The second quarter of 2004 marks a pivotal point in the landscape of the yield
curve and the Federal Reserve's monetary policy stance. After 9/11, interest rates
tumbled to new lows, but the majority of economists projected recovery by year-end
Every year since 2002, all the experts expected interest rates to rise. Each
year credit unions, as well as the majority of most financial institutions,
positioned strategies for a rising-rate environment. Instead, plagued by the
earnings scandals and world security concerns, interest rates remained at these
low levels from 2002 through the first quarter of 2004.
Now reality has struck. Treasury rates began to ascend in April following the
news of economic growth in the first quarter and concerns of inflation began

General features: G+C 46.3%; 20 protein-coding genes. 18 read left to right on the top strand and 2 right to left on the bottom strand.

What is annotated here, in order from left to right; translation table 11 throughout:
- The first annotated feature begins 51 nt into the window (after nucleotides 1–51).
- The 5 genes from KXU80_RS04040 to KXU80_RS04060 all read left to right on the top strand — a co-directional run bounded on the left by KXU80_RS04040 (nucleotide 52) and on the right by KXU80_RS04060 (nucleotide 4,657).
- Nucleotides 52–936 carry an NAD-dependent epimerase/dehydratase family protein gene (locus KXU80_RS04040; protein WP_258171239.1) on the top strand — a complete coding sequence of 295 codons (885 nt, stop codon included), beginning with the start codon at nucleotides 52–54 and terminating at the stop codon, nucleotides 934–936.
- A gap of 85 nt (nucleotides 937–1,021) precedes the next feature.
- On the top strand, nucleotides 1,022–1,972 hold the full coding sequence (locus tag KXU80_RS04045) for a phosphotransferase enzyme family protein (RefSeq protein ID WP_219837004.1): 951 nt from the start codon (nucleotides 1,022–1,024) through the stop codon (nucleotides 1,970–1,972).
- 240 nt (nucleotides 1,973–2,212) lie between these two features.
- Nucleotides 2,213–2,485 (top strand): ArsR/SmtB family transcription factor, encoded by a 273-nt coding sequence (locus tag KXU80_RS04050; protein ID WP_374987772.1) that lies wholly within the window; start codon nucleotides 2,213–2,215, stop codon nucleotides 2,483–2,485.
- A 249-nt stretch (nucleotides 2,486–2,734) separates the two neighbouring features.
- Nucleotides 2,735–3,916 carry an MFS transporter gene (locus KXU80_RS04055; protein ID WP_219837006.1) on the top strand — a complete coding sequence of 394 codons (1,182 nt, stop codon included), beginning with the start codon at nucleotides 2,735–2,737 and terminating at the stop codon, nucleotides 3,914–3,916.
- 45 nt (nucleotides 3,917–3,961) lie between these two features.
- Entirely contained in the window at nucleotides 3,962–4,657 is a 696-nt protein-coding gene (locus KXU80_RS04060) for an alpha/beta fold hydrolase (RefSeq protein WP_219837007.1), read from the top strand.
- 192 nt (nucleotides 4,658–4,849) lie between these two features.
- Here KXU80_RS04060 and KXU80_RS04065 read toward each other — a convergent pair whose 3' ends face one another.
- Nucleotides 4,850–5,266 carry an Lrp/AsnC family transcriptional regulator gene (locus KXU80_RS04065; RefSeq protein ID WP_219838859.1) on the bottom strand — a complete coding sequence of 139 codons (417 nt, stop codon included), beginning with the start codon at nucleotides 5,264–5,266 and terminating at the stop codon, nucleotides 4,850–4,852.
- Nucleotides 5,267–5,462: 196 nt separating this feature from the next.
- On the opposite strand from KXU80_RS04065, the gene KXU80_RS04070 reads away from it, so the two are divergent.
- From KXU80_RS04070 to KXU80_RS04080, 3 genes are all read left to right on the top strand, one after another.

Though credit unions reported a solid quarter of growth and earnings, challenges
lie ahead as the economic environment changes shape. America's 9,406 credit
unions reported a rise in loans outstanding of 4.1% from the first quarter 2004.
Led by real estate and auto lending, the loan portfolio topped $403.4 billion
with assets reaching $649.7 billion at mid-year.
Share growth at 1.4% for the quarter continued to lag behind loan growth resulting
in an increase of 1.9% to the loan-to-share ratio of 71.75%. Cash and investments
declined by 3.0% from the first quarter, with liquidity tightening as share
growth lagged behind loan growth.